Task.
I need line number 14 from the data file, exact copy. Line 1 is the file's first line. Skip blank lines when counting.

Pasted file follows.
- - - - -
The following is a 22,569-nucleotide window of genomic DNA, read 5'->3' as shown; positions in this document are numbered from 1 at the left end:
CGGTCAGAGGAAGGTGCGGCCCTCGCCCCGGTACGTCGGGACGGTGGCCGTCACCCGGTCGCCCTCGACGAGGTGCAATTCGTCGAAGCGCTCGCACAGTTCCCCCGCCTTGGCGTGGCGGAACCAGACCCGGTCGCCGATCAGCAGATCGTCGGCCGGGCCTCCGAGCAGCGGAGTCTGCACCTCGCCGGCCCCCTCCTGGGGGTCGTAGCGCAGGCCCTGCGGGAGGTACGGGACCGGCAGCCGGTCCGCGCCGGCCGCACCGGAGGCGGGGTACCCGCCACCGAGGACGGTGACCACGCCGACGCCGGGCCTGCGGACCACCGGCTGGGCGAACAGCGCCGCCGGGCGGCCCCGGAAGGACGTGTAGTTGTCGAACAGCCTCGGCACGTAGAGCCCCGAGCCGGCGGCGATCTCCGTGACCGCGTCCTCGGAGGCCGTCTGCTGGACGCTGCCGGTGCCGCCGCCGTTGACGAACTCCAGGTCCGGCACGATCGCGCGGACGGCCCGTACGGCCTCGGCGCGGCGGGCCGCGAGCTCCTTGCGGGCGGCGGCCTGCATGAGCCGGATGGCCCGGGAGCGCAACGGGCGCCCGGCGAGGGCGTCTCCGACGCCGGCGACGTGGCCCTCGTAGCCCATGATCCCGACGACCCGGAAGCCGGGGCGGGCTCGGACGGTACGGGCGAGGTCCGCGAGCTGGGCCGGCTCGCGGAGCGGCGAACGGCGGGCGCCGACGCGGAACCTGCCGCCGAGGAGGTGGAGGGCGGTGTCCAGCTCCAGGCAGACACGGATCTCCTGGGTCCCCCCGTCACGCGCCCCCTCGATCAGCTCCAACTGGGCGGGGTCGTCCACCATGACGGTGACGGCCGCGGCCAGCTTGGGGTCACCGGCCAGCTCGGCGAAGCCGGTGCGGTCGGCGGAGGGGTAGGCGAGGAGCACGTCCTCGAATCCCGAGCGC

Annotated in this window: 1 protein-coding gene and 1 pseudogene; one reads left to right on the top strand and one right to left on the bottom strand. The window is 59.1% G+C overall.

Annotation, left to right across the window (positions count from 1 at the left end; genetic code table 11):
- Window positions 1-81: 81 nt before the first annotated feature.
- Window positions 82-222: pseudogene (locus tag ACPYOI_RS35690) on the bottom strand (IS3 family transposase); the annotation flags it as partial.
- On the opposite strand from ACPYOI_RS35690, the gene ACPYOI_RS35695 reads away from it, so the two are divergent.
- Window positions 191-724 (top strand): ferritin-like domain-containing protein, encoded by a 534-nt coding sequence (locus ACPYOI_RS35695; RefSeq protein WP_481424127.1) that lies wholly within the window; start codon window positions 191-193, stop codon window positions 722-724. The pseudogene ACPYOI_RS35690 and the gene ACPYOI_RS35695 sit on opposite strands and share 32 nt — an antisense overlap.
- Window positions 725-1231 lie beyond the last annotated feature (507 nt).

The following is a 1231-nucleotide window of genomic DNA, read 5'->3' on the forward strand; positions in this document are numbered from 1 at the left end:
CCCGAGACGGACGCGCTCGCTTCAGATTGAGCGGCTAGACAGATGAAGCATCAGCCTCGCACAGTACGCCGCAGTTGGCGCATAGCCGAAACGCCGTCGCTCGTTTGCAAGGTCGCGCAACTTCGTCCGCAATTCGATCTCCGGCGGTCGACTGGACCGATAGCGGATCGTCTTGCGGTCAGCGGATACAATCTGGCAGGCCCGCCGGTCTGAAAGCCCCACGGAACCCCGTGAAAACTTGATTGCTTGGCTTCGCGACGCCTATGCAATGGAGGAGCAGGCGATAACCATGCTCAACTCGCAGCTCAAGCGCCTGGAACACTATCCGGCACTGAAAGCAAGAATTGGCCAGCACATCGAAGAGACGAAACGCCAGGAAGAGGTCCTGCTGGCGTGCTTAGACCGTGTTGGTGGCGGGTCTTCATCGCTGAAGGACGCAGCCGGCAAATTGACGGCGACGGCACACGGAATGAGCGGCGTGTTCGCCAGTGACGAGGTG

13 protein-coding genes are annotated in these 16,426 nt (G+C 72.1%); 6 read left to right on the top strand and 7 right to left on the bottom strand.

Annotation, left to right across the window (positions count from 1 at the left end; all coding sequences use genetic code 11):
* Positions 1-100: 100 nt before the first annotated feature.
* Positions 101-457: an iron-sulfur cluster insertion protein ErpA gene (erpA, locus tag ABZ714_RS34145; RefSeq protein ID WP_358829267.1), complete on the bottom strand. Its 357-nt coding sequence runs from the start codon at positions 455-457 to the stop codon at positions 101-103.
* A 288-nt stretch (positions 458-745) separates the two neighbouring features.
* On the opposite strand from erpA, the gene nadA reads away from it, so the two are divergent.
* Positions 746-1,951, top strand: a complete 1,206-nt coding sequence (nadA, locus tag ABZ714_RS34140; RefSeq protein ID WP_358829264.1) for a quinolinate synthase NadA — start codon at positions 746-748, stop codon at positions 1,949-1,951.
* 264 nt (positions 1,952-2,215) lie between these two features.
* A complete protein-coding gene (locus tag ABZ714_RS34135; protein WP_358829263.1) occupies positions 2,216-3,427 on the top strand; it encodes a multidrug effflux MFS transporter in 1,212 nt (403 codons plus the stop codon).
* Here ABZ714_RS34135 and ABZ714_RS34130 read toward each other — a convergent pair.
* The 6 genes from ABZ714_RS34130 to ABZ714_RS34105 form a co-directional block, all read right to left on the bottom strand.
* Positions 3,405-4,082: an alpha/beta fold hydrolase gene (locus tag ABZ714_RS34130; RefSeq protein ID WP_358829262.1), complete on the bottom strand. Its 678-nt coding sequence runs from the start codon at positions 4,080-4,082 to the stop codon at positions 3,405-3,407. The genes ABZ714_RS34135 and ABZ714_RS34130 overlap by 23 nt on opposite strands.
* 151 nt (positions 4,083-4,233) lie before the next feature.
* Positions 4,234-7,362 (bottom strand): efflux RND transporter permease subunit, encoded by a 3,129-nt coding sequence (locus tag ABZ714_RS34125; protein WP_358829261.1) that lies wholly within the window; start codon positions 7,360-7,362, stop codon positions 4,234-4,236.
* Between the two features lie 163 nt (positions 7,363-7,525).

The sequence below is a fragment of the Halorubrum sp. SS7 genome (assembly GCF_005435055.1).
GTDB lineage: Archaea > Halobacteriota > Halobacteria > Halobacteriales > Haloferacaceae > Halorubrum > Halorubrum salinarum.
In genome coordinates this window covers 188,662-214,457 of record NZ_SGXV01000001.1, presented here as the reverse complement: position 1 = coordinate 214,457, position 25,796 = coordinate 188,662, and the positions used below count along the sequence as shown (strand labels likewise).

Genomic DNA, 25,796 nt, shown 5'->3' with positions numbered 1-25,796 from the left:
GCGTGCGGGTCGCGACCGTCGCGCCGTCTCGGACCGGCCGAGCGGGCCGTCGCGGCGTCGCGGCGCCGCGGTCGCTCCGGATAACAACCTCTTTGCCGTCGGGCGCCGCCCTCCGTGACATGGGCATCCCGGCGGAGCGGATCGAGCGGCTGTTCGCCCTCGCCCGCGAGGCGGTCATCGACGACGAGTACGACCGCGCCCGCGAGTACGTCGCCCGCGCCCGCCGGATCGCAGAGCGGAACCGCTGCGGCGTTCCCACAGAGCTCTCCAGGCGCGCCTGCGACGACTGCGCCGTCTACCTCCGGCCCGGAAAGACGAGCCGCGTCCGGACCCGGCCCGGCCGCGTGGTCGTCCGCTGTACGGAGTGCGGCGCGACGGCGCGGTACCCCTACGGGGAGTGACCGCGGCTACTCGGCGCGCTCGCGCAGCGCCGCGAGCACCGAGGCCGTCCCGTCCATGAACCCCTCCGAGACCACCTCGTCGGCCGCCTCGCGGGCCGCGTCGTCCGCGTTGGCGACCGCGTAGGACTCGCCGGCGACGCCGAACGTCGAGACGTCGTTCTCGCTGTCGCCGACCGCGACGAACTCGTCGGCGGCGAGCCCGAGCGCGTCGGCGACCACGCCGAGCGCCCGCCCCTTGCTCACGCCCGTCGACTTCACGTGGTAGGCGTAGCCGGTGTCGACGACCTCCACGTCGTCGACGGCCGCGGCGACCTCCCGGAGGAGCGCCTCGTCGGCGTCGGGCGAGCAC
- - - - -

* Positions 1-100: 100 nt before the first annotated feature.